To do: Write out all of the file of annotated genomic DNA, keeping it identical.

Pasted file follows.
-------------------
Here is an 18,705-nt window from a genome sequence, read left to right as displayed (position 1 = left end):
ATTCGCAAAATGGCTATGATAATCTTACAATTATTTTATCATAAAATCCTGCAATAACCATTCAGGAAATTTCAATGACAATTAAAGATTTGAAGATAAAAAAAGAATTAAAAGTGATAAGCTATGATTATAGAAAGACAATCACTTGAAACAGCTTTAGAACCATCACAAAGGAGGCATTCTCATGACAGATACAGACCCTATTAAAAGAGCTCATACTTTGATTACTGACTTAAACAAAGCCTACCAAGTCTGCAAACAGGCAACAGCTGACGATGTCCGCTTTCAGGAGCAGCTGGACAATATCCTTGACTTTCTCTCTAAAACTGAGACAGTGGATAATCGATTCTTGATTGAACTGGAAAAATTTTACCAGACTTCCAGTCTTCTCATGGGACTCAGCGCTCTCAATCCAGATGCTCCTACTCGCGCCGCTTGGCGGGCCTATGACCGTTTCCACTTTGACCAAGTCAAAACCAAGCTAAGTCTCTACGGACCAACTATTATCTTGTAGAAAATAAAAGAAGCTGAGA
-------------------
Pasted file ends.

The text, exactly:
Here is an 18,705-nt window from a genome sequence, read left to right as displayed (position 1 = left end):
ATTCGCAAAATGGCTATGATAATCTTACAATTATTTTATCATAAAATCCTGCAATAACCATTCAGGAAATTTCAATGACAATTAAAGATTTGAAGATAAAAAAAGAATTAAAAGTGATAAGCTATGATTATAGAAAGACAATCACTTGAAACAGCTTTAGAACCATCACAAAGGAGGCATTCTCATGACAGATACAGACCCTATTAAAAGAGCTCATACTTTGATTACTGACTTAAACAAAGCCTACCAAGTCTGCAAACAGGCAACAGCTGACGATGTCCGCTTTCAGGAGCAGCTGGACAATATCCTTGACTTTCTCTCTAAAACTGAGACAGTGGATAATCGATTCTTGATTGAACTGGAAAAATTTTACCAGACTTCCAGTCTTCTCATGGGACTCAGCGCTCTCAATCCAGATGCTCCTACTCGCGCCGCTTGGCGGGCCTATGACCGTTTCCACTTTGACCAAGTCAAAACCAAGCTAAGTCTCTACGGACCAACTATTATCTTGTAGAAAATAAAAGAAGCTGAGA